Every artist takes inspiration from their personal life, but for Mark Webber, making his sophomore directorial effort, “The End of Love,” he didn’t have leave home to find his muse. The film, which opened over the weekend at the Sundance Film Festival, focuses on a character named Mark and his two-year old son Issac; which is a coincidence since it stars Mark and his then-two-year-old son Issac. While not exactly a cinematic autobiography, like Webber’s previous film, “Explicit Ills,” which focused on the Philadelpha neighborhood he grew up, it allows the writer/director to approach a variety and thematic and narrative material with palpable sense of realism.
“The End of Love” chronicles the emotional crisis a young father finds himself in when his wife and mother of his child passes away. Adrift, he enters a tentative relationship with another single parent, played by Shannyn Sossamon. We caught up with Webber in Park City to talk about his film (our review here), how he managed to work with his 2-year-old son and his documentary ambitions.
In “Explicit Ills” you take on a version of the neighborhood you grew up in Philadelphia. Why the decision to explore fatherhood next?
It’s been amazing. For me as an artist it’s about exploring elements of myself and people around me. I’m obsessed with realism in film I knew my next film I wanted to make a really simple character driven piece bout a relationship you could feel. As a filmmaker I like challenge and this movie was very experimental in the way it was made. It was a really incredible process.
The other part: Issac is your actual son.
Yeah, he’s my little boy. He’a three and a half now and was two when we made the movie.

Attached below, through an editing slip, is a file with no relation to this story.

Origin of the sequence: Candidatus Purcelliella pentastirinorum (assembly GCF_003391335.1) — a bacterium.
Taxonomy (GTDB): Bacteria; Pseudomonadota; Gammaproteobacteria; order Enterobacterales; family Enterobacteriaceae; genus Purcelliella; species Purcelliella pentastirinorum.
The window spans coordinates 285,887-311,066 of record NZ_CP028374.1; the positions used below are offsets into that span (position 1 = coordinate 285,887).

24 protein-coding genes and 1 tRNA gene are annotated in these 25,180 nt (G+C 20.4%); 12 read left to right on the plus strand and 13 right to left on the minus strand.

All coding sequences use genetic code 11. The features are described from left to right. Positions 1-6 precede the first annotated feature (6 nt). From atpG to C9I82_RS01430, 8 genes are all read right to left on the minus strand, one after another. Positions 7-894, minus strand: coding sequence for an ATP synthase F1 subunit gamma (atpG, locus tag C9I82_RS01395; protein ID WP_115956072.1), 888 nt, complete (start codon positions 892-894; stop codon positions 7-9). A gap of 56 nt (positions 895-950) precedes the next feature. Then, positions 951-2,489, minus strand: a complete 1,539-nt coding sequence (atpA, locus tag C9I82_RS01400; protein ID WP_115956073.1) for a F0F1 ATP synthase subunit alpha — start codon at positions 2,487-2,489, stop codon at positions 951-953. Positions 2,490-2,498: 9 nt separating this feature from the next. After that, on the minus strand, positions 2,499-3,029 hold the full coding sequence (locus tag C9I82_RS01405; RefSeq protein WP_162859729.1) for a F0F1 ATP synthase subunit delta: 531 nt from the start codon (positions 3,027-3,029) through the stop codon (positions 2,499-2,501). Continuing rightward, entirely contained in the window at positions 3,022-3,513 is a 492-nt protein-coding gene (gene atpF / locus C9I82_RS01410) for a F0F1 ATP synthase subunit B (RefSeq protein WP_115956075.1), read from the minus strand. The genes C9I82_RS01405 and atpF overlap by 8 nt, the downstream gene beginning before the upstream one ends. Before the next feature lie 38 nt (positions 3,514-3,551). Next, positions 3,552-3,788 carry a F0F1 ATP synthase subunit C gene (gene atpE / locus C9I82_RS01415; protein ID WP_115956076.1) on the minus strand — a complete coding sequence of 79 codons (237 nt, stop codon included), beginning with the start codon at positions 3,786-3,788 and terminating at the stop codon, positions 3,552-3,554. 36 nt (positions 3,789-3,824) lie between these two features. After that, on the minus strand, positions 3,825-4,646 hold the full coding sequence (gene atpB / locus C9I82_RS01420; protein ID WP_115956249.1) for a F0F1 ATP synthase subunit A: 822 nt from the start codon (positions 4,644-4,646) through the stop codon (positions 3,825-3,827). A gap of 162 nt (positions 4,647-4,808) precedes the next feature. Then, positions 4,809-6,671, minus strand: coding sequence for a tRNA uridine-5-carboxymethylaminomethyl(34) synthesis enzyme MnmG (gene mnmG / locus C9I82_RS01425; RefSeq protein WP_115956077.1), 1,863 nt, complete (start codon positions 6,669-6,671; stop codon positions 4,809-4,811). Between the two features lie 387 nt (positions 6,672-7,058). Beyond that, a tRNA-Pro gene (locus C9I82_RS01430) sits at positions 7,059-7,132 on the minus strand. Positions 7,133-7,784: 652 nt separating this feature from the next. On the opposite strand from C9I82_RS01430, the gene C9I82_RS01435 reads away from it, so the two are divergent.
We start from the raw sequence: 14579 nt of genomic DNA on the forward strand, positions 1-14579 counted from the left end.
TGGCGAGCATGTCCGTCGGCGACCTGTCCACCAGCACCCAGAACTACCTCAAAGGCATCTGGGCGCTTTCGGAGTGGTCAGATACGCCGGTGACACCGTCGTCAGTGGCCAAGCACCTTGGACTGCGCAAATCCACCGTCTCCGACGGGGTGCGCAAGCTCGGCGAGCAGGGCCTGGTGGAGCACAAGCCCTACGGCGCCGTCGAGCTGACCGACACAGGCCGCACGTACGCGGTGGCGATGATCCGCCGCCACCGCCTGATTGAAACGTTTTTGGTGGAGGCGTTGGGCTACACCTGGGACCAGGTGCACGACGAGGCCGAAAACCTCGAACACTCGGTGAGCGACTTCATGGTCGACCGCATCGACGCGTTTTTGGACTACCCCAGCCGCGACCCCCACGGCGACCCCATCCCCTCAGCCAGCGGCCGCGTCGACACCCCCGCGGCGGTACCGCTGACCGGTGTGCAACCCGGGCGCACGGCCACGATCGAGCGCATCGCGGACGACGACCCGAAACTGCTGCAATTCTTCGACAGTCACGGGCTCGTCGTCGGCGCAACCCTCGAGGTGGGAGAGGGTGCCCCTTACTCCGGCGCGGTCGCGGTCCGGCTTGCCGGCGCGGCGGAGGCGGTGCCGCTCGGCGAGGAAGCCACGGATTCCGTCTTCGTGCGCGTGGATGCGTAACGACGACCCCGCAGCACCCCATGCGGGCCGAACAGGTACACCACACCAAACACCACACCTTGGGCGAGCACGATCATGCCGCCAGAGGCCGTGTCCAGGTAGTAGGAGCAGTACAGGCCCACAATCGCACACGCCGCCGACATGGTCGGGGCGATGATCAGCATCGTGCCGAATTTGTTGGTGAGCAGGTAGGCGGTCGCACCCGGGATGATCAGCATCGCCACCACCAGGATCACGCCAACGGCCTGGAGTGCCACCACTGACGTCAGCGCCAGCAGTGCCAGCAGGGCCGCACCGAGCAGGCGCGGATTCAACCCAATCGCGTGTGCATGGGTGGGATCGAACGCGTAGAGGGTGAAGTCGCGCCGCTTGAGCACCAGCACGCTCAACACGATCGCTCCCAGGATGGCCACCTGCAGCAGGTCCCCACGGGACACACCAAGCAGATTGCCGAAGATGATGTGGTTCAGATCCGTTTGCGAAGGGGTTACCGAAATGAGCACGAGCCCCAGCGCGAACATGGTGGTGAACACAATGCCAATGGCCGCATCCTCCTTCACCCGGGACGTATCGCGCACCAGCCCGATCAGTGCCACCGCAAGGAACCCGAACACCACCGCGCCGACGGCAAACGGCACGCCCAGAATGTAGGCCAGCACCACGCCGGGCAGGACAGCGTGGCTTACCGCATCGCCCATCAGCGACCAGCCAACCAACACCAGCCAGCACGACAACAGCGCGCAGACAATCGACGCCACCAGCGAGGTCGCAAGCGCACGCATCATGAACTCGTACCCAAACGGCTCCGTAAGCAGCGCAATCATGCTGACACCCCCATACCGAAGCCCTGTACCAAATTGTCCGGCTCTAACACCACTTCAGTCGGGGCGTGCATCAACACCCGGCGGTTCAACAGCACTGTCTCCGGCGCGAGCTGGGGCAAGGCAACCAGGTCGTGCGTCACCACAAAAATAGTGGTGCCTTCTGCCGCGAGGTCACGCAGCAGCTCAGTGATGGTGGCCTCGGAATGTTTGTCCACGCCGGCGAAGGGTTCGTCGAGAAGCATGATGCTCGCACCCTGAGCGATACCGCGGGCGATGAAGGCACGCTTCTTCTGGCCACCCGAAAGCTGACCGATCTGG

I was watching and couldn’t figure how you got such a positive reaction for a child actor. Then I found out immediately after about the relation. How did you even manage to coach him?
First and foremost as his dad, his well-being was my top priority. I spent a month with my cinematographer [Patrice Lucien Cochet], who’s a really good friend of mine and also a father, [saying] “How can we do this? How can we make a movie without really using the traditional methods including slating, without lights, without cameras that take forever to set up and how can we move around at all times? Can we do that with my son not becoming aware?” Two weeks into that process, I knew we can do this. What’s great is that Issac is the most amazing actor in the film because he’s not acting, he’s totally into character. Because he’s totally present in the moment at all times. For me, it was my job going in as the director, to make sure that my character was going to guide us, hit the appropriate story points and emotional beats to react off of him essentially. And build the whole film around him, his rhythms and moods.
Was he introduced to Shannyn Sossamon as Lydia?
Total immersion. The one thing he was aware of was we’re making videos. Patrice, our friend, was making videos of us. The more I didn’t regard Patrice, the more he didn’t. I just created, behind the scenes, these real-life situations. We actually shot in Shannyn’s house at the time and all the stuff with the child in the movie, that was her son’s best friend. So she had a real relationship with that child. And also shooting in her space and her own environment. The little things that add energy to the environment are very cool.
The overwhelming sense in ‘End of Love’ is the difficulty behind being a single parent. One of the more striking scenes is when Mark has to go on an audition and brings Issac into the room with him. At first, I thought it was silly, but it quickly dawned on me what else could you do? Have you done that?